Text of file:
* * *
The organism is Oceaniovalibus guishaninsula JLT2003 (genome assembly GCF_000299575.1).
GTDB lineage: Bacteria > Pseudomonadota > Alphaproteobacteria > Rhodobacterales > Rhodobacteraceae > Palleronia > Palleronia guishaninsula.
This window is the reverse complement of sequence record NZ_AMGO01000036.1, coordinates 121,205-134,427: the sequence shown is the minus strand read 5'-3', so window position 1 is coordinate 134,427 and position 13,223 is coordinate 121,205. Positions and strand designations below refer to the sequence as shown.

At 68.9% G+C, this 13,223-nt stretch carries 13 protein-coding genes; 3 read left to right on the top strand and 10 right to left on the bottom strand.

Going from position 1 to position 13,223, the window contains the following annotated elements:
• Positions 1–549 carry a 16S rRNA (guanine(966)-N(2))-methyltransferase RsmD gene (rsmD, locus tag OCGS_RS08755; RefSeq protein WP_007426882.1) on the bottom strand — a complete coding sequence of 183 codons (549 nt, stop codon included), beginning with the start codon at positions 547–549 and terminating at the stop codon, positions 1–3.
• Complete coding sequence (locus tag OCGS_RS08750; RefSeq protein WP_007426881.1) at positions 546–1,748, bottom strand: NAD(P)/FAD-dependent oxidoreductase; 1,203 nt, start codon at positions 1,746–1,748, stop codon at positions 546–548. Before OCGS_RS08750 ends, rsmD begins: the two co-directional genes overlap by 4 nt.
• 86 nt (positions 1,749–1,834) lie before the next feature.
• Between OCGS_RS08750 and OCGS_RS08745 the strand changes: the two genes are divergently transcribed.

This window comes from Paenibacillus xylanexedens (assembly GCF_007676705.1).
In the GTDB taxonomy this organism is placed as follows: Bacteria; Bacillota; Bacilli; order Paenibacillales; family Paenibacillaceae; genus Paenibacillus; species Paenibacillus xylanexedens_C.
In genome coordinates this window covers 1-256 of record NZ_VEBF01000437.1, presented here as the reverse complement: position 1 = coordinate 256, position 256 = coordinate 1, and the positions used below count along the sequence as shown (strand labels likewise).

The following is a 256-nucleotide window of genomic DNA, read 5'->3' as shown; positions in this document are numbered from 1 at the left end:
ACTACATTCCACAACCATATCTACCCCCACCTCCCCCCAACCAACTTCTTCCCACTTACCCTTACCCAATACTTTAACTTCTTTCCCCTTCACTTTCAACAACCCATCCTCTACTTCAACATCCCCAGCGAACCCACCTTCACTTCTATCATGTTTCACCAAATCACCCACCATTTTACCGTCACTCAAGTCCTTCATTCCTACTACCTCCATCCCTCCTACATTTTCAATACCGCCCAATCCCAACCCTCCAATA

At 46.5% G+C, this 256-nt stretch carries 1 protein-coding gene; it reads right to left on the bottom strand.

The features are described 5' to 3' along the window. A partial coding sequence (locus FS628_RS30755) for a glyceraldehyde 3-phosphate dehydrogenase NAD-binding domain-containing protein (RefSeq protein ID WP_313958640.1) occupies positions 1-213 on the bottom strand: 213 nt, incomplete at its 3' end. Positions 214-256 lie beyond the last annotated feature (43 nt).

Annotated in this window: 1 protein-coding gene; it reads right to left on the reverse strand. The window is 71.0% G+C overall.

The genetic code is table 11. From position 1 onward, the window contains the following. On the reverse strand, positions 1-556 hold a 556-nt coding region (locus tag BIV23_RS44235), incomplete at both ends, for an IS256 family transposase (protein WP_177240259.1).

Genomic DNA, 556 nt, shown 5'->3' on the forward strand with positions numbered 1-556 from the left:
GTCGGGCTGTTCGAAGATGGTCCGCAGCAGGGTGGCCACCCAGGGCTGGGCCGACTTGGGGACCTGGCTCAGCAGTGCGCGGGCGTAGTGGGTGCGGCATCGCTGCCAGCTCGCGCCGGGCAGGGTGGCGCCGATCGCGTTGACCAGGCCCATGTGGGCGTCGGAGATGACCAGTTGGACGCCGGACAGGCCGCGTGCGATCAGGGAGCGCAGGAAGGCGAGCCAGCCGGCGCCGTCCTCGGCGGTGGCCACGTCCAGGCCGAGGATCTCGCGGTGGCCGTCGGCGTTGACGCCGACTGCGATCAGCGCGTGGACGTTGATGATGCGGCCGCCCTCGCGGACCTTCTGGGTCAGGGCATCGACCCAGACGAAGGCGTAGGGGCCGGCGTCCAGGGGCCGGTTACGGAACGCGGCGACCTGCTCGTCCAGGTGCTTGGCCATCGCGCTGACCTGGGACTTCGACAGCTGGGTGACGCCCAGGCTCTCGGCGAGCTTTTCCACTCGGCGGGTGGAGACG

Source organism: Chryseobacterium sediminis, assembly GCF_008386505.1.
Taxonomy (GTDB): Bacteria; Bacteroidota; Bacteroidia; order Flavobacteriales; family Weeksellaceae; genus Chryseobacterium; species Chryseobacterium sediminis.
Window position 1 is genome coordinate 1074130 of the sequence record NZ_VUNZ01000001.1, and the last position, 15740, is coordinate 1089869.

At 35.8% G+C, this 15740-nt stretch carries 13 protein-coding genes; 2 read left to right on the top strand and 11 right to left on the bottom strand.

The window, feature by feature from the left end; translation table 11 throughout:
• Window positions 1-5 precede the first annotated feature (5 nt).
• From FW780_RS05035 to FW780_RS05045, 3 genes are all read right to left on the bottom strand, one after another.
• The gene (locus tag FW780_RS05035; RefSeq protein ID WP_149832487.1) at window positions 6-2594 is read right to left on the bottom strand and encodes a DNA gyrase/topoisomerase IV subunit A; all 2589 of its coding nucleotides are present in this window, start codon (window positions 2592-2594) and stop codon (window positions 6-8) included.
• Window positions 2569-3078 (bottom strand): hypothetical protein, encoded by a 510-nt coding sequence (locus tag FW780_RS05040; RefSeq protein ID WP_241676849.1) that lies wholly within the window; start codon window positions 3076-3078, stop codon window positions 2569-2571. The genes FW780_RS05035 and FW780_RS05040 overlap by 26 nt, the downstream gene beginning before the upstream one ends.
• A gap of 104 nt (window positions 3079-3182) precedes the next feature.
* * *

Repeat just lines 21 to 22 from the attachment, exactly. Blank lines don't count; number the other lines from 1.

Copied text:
Source organism: Chryseobacterium sediminis, assembly GCF_008386505.1.
Taxonomy (GTDB): Bacteria; Bacteroidota; Bacteroidia; order Flavobacteriales; family Weeksellaceae; genus Chryseobacterium; species Chryseobacterium sediminis.